The measures to reduce greenhouse gas emissions are expected to have a disproportionate effect on smaller nations, particularly island nations that rely heavily on maritime trade. Similarly, larger operators may be in a better position to cope with the new technology costs. Maersk, for example, aims to complete its first carbon-neutral voyage (opens a new window) (using carbon-neutral methanol) by 2023 and has committed to equip all new build vessels with dual-fuel technology, enabling either carbon-neutral operations or operations on standard very low sulphur fuel oil.
The technology options that the maritime industry is currently exploring are relatively novel and have never been produced or deployed in any great scale. A study by the Lloyd’s Register (opens a new window) identifies biofuels as the most profitable zero-emissions solution, noting that they consistently outperform their zero emission competitors (electric, hybrid hydrogen, hydrogen fuel cell, hydrogen +ICE, ammonia fuel cell, ammonia +ICE) economically due to their low capital cost implications for machinery and storage, and low fuel and voyage costs. The second most economically effective option is ammonia and hydrogen with internal combustion machinery, a solution that has a lower capital cost for propulsion machinery than the fuel cell and electric motor combination, according to the report.
Industry impact – insurance
Regardless of which of the solutions will be successful, it appears that investment in specialist technology both ship-side and shore-side is inevitable and is likely to impact the value of those ships. Further, there may be operating complications or specialist parts or repairs required. If these risks come to fruition, it could eventually reach the sphere of insurance.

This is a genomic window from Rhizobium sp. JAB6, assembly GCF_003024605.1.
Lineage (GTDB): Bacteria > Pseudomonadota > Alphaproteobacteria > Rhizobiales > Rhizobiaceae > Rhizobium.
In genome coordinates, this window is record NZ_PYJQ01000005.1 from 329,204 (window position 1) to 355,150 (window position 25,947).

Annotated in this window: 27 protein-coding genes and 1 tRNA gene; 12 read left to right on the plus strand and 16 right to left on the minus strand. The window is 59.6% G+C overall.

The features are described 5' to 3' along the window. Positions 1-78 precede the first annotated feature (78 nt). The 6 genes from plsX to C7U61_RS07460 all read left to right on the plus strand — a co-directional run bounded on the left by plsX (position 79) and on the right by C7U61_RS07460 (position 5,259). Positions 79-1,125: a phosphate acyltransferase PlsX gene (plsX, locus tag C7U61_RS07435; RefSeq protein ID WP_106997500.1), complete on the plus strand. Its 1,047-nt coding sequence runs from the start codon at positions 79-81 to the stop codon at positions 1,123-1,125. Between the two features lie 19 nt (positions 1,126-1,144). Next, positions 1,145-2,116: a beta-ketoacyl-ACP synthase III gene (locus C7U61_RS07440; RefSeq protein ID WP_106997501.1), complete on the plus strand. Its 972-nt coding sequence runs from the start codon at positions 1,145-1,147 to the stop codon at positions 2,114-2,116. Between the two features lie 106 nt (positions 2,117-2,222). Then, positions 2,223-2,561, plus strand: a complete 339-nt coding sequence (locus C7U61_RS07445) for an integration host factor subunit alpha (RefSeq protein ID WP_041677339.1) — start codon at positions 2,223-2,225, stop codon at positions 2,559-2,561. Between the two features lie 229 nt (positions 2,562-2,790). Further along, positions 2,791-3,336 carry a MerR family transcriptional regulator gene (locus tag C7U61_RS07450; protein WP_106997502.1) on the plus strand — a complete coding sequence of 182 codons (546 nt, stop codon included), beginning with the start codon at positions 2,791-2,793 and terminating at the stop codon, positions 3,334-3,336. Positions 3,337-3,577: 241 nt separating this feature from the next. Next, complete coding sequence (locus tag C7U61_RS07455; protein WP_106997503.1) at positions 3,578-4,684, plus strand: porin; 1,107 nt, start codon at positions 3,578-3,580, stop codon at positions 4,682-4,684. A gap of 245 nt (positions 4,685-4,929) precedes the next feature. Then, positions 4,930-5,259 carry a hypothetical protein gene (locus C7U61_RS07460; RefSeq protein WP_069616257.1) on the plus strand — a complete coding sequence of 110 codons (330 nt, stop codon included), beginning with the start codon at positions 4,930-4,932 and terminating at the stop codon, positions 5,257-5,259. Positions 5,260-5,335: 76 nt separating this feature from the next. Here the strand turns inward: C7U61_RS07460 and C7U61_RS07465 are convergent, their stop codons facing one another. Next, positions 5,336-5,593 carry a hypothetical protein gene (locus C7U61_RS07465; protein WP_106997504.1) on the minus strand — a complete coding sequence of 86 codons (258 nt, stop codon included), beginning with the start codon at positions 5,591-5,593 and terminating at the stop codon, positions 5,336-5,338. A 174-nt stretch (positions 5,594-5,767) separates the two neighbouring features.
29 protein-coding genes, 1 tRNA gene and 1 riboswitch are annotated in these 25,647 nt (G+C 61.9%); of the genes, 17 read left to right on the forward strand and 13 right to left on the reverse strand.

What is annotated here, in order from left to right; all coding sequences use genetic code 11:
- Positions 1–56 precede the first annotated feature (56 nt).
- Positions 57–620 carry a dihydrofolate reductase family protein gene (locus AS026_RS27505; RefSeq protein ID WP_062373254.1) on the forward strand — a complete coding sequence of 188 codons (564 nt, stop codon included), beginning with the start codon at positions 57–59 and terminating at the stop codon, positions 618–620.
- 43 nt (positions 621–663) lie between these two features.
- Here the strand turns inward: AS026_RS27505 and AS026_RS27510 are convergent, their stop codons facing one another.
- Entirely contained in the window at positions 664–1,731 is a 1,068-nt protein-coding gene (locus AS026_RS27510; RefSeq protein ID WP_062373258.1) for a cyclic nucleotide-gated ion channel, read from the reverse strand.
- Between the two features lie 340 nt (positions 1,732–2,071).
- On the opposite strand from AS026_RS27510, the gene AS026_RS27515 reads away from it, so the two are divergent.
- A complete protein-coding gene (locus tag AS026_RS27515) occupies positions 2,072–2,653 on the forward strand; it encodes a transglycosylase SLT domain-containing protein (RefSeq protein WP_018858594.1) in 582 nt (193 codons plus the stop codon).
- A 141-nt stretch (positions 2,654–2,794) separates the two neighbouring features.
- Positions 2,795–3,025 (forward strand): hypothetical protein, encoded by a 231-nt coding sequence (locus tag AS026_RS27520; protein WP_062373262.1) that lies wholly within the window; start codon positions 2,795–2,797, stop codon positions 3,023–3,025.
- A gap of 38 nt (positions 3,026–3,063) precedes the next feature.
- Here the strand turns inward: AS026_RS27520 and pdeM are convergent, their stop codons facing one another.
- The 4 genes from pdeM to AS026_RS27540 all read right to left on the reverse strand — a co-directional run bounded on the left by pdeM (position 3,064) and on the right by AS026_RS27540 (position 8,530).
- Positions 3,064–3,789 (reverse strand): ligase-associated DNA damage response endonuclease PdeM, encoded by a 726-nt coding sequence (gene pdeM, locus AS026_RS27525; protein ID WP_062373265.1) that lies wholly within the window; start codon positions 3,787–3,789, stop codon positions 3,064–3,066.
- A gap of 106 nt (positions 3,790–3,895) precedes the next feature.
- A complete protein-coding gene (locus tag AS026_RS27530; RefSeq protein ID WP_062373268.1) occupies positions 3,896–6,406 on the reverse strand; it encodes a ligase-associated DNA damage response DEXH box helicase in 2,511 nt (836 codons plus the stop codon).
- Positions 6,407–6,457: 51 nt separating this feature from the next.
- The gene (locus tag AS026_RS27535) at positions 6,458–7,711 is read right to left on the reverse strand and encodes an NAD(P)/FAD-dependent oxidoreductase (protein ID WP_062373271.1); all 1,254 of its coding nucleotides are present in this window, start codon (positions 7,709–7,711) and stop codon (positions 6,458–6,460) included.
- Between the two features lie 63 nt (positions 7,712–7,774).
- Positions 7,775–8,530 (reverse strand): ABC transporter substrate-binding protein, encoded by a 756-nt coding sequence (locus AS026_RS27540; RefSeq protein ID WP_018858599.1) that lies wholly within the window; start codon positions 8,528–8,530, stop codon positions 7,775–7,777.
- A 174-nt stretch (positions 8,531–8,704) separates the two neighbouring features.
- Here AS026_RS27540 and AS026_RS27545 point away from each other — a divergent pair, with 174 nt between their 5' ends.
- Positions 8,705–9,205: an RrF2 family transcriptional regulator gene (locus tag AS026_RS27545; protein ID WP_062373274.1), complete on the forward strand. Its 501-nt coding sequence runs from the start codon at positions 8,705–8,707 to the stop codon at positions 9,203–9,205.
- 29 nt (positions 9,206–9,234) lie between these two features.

Calculating the exposure and cost of that risk will be the challenge of hull & machinery underwriters in order to determine the premium attached thereto. In an already-hardening market, additional costs reflected by these further changes are unlikely to be welcome.
Any increase in quantity and severity of regulation also raises a ship operator’s potential exposure to liabilities. Whilst protection & indemnity cover related to fines imposed pursuant to a breach of the IMO’s regulations is typically discretionary, it will certainly be an exposure that cannot be overlooked by both the ship operators themselves and their insurers.
The implementation of greenhouse gas regulations also involves some climate-related litigation risk.
Corporate climate commitments could prompt future climate-related disclosure litigation, according to a Lloyd’s emerging risks report (opens a new window). If companies publicly commit to certain targets even though non-binding, this can result in future shareholder legal action against them if they fail to meet them.
Further, if companies fail to disclose key business risks from alternative fuels and emissions reductions or to set clear targets, this could also lead to disclosure litigation over withholding information vital to the business.
New technologies are also likely to carry significant intellectual property risk for maritime companies, as ship owners and charterers try to gain a competitive advantage by performing in-house research and by implementing such technologies early, the Lloyd’s report suggests. These businesses are likely to become increasingly concerned about securing this advantage through intellectual property rights.
Insurable values of vessels are set to rise from implementation of retrofits and the fitting of costly new technologies, possibly increasing hull insurance premiums. At the same time, uncertainty associated with the deployment of different technologies and upstream emissions could make risks difficult to price for insurers.For further information, please contact:
Stephen Hawke, Managing Director, P.L. Ferrari
T: +44 (0) 207 933 2512
Alexander Gray, Head of Marine P&I Lockton Singapore
T: +65 6221 1288